A person that has had enough of the bullshit.




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[INTERVIEW] “On The Table” w/ Darrio Lamont by @DJLayneLuv

When it comes to artistry, one can only hope for the evolution to mastery and excellence. So when it comes to life, people go through different phases, but it all becomes necessary for growth. Through the past four years, I’ve witnessed Darrio Lamont from Cleveland Ohio go from a major #TurnUp king to a mogul minded business man. However, that level of maturity doesn’t come without a price. There are sacrifices that have to be made to reach a certain level of success and Darrio has paid his dues.

This upcoming week, Sunday May 21st, Darrio will be providing his loyal fan base an intimate private party entitled Ultra Experience brought to you by The Magna Media Group. The setup reminds me of the movie Death of a Dynasty. The location is not disclosed to the public and the only way you can get in is by special invite and RSVP. Yeah… some real Eyes Wide Shut type shit.

Darrio belongs to a part of a super group conglomerate of smart guys and gals that have adapted to the new age of marketing music. The Magna Media Group is not waiting for a label or distribution company to cut-the-check. They survive off of the relationships they build and the consistency in the quality of their art.

It was an honor and privilege to be given and invite as a tastemaker and a respected writer in the Ohio Hip Hop community. Days later I received a DM from the artist himself letting me know my presence would be greatly appreciated and if I had a chance to listen to some of the exclusives sent my way. It only made sense to have Mr. King Fresh aka Darrio Lamont as my special guest this week.

Ladies and Gentleman….Darrio Lamont

OTT: So when I met you a few years back you went by the name of King Fresh but lately all I see is the promotion of Darrio Lamont? How did the name switch come about?

DL: Well short and simple, Darrio is the name my mama gave me…..I mean she also named me Fresh too but even that term “fresh” comes with stipulations. People that have taken on the name Fresh may not necessarily be living up to what that name entails especially in the Hip Hop community. So to be true to myself, I wanted to be more transparent in my music so why not go with a name that associates me to the people that know me best. I chose Darrio Lamont.

OTT: ….I’m glad you mentioned that because the song with Super Nat “Mean Much” is much different than “Downfall” what brought about the evolution from “Turn Up” to substance? Did your name change have anything to do with that?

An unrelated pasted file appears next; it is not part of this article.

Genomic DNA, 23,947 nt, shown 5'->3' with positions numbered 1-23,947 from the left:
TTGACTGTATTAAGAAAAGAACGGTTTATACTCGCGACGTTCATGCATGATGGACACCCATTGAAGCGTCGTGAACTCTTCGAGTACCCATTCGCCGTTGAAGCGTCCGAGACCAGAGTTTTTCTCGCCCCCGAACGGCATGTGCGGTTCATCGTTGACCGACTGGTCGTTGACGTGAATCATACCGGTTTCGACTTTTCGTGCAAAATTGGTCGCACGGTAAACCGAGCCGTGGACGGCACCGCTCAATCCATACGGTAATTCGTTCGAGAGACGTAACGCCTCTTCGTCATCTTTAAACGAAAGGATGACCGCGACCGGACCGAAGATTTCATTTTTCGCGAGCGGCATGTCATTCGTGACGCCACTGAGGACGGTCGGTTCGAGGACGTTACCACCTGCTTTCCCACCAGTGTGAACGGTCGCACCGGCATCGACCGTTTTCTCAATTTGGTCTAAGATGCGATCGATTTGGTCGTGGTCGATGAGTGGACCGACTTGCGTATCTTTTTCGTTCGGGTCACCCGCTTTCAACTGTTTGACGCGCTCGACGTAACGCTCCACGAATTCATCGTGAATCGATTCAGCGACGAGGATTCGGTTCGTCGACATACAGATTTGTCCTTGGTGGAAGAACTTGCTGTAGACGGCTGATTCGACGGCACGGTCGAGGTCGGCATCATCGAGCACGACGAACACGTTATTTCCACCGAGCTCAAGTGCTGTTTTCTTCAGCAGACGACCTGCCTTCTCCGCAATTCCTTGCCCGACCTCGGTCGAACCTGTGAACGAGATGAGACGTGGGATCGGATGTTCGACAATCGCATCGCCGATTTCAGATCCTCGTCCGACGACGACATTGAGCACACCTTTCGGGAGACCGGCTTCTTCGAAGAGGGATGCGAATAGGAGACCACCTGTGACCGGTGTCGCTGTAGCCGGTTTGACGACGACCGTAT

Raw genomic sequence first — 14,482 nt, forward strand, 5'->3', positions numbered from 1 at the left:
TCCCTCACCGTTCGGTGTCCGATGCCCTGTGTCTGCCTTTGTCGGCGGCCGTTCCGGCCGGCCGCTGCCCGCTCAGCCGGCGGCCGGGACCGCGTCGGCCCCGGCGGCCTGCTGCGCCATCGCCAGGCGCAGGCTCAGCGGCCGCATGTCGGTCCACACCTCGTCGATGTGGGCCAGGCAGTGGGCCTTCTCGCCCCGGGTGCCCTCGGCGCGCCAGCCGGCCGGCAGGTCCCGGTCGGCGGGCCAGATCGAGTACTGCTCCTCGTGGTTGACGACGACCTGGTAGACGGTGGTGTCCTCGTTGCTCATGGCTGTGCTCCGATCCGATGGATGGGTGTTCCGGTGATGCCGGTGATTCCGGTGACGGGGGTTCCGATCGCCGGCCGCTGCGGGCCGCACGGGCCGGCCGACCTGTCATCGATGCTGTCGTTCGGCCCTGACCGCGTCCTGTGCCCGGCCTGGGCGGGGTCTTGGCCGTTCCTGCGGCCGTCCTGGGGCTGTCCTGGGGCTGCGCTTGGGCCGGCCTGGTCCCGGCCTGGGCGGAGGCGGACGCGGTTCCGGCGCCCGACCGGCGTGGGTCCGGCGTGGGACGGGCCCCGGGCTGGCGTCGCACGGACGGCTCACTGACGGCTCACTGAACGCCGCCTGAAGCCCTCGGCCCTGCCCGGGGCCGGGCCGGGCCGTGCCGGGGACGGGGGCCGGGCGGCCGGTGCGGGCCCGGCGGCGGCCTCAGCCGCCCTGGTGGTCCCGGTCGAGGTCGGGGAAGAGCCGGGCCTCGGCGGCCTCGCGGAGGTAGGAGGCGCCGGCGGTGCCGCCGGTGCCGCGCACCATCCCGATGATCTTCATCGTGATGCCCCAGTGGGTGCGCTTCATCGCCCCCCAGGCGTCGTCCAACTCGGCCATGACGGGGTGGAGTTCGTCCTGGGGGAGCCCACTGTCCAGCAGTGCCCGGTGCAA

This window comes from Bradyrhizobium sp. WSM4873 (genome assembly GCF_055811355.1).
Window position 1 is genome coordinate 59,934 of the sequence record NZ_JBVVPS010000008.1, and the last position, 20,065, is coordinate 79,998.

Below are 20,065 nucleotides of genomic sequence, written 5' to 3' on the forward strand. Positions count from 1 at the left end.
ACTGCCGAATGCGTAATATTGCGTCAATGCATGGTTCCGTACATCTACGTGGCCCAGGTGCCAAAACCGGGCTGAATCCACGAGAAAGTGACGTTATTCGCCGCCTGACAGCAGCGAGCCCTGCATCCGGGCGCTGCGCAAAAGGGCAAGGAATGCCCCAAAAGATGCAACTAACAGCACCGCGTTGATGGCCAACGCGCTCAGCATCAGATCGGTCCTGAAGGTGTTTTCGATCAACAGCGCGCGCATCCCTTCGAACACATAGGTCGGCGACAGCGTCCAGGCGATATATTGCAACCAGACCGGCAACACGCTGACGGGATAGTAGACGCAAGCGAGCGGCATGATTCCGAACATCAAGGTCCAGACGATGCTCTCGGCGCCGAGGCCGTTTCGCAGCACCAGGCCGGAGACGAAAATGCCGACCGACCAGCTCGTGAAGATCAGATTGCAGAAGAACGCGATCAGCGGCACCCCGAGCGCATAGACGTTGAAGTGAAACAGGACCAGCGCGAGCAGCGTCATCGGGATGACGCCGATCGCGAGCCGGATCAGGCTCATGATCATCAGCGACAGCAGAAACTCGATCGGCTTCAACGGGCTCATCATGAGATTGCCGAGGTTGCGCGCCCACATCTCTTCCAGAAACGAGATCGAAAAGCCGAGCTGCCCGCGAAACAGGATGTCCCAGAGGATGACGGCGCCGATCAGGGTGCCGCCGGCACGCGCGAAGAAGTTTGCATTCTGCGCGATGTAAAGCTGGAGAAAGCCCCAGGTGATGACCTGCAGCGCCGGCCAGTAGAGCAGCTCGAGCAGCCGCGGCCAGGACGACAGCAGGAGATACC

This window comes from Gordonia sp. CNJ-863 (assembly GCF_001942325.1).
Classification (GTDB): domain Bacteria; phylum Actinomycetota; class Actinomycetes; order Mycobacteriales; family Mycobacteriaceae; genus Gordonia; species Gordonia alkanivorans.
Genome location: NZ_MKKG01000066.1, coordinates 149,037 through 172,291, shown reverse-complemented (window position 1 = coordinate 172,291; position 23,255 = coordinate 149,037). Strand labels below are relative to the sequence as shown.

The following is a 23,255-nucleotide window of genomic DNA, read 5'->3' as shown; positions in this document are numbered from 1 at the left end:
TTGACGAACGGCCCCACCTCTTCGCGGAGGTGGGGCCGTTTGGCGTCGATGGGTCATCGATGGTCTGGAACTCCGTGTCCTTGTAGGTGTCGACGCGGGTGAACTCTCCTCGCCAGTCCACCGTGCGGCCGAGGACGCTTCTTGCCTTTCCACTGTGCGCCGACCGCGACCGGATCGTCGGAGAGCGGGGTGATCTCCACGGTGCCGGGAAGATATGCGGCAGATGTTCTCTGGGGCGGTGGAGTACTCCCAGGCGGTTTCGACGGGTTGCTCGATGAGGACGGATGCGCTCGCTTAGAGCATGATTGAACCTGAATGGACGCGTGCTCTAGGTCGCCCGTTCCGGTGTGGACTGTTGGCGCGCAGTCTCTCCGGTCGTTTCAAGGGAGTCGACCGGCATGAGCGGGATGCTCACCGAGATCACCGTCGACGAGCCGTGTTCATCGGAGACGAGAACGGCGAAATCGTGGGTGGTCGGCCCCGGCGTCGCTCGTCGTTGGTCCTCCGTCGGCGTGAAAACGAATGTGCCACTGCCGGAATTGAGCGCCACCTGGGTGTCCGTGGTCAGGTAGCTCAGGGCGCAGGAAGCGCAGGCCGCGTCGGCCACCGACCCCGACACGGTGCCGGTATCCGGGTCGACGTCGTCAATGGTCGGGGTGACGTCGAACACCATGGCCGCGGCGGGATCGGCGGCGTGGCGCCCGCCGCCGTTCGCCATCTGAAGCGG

DL: ….well if you think about music in general, it’s just a moment in time Layne, and who are you to tell me I can’t grow? Not you personally but you know what I mean. We tend to box people in when it comes to this music based on what pop culture thinks or corporate America dictates. So that’s who I was then, and people tend to label that, and there’s nothing wrong with that, but understand I’m giving you a snapshot of my life as it unfolds. Use that to see what it took to get me from that to this. I just want people to appreciate my entire body of work and we’ll just keep adding parts and pieces as we go.

When I was in the Luxury League, I was promoting a lot. I was always in the club, and I had an all female promotion team. Shout out to my homegirl Louise. (Ladies Of Luxury) It was something we put together and we was getting money from those particular ventures. So naturally that lifestyle influenced the music and what we were about at the time. Magna is an elevation of that lifestyle.

By being Darrio Lamont, I can be more personal. And if the lack of authenticity is anywhere in the art, I’ll scrap it or I just won’t do it. I’ve been doing this for too long man. I’m trying to supply a need, so at a certain time, my listener does not need to hear about a beef I have with someone and I have to be in tune with that. At the same time I don’t need to make a Black Lives Matter song just because it’s the popular thing to do. If it doesn’t come natural I don’t do it.